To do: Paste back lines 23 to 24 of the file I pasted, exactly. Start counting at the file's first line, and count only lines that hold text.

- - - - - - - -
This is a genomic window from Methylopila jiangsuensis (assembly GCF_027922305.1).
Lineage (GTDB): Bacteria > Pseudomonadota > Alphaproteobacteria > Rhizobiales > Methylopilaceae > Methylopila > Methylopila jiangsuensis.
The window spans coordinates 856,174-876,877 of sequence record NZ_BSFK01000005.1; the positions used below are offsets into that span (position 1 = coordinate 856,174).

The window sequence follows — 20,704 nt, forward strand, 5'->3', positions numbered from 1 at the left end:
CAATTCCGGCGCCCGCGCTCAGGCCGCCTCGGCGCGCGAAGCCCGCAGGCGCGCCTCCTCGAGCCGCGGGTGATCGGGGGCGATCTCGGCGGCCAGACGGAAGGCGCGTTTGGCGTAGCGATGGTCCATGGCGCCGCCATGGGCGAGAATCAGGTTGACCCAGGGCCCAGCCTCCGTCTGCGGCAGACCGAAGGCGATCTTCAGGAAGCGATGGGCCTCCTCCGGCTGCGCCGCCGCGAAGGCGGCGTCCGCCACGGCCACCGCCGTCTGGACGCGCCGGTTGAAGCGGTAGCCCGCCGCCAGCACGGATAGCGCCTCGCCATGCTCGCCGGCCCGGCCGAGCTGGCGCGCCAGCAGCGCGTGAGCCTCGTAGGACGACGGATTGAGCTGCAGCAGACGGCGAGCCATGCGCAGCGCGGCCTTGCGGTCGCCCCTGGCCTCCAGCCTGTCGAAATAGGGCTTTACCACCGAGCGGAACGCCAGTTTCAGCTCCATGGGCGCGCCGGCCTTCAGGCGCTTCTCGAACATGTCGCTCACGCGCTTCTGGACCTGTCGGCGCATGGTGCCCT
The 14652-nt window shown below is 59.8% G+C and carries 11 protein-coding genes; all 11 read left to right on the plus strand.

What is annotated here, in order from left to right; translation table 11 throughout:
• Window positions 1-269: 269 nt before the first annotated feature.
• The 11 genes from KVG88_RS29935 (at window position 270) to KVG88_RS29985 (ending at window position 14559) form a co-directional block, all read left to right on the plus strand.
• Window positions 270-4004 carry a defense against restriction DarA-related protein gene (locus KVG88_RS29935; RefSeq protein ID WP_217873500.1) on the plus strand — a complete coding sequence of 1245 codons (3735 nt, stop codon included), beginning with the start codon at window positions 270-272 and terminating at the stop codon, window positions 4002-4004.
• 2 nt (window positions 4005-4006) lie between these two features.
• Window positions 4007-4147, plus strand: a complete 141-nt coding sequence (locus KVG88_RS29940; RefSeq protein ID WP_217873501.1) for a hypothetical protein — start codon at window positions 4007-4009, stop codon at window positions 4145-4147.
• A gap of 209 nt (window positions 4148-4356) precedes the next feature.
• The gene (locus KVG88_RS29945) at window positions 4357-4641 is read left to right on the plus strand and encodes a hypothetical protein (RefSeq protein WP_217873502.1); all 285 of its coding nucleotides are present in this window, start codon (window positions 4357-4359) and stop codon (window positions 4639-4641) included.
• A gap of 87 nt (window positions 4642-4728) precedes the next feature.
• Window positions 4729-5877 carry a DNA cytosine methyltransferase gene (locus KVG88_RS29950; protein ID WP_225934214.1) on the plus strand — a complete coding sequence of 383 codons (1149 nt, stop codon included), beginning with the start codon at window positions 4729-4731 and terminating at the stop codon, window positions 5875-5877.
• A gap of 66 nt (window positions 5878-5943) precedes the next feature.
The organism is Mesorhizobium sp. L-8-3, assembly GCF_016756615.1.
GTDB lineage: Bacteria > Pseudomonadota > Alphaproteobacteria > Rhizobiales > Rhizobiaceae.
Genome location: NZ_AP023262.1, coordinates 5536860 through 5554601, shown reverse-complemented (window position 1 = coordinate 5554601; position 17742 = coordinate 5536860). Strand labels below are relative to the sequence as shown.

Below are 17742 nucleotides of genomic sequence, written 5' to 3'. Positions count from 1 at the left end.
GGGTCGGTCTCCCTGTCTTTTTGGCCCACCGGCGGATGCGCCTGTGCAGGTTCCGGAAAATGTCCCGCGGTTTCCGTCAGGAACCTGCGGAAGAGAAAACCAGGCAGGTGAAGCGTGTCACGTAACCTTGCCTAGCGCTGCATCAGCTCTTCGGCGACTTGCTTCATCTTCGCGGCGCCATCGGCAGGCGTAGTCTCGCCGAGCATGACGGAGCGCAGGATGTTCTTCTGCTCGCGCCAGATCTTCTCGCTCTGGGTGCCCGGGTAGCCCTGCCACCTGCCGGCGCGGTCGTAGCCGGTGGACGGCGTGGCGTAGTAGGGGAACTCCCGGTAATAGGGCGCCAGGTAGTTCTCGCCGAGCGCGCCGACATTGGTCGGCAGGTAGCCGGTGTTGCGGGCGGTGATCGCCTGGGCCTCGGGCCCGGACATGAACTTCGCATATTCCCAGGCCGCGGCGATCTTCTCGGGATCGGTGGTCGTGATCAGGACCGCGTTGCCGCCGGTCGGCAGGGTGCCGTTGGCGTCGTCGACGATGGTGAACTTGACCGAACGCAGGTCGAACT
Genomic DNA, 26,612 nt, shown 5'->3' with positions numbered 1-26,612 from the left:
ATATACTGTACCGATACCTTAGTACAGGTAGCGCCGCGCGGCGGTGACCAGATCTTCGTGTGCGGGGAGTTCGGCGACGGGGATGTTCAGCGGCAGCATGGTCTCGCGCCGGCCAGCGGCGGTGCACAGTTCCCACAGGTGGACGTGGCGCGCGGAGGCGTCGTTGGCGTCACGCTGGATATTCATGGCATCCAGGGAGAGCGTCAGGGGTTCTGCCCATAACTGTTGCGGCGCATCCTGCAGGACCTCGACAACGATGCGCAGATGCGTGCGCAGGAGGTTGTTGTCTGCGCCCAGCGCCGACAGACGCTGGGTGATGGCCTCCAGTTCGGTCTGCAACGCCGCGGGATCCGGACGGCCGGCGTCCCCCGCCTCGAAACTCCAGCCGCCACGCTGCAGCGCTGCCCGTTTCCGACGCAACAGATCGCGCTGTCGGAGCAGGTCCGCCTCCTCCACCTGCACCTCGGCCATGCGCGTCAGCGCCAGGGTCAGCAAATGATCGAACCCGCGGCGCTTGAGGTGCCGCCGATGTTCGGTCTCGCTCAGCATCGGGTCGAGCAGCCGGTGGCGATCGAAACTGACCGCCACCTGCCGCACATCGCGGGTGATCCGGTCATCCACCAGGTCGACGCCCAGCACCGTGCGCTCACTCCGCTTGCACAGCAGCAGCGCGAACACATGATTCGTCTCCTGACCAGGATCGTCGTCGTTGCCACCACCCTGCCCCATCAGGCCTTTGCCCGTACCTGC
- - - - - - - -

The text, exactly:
Genomic DNA, 26,612 nt, shown 5'->3' with positions numbered 1-26,612 from the left:
ATATACTGTACCGATACCTTAGTACAGGTAGCGCCGCGCGGCGGTGACCAGATCTTCGTGTGCGGGGAGTTCGGCGACGGGGATGTTCAGCGGCAGCATGGTCTCGCGCCGGCCAGCGGCGGTGCACAGTTCCCACAGGTGGACGTGGCGCGCGGAGGCGTCGTTGGCGTCACGCTGGATATTCATGGCATCCAGGGAGAGCGTCAGGGGTTCTGCCCATAACTGTTGCGGCGCATCCTGCAGGACCTCGACAACGATGCGCAGATGCGTGCGCAGGAGGTTGTTGTCTGCGCCCAGCGCCGACAGACGCTGGGTGATGGCCTCCAGTTCGGTCTGCAACGCCGCGGGATCCGGACGGCCGGCGTCCCCCGCCTCGAAACTCCAGCCGCCACGCTGCAGCGCTGCCCGTTTCCGACGCAACAGATCGCGCTGTCGGAGCAGGTCCGCCTCCTCCACCTGCACCTCGGCCATGCGCGTCAGCGCCAGGGTCAGCAAATGATCGAACCCGCGGCGCTTGAGGTGCCGCCGATGTTCGGTCTCGCTCAGCATCGGGTCGAGCAGCCGGTGGCGATCGAAACTGACCGCCACCTGCCGCACATCGCGGGTGATCCGGTCATCCACCAGGTCGACGCCCAGCACCGTGCGCTCACTCCGCTTGCACAGCAGCAGCGCGAACACATGATTCGTCTCCTGACCAGGATCGTCGTCGTTGCCACCACCCTGCCCCATCAGGCCTTTGCCCGTACCTGC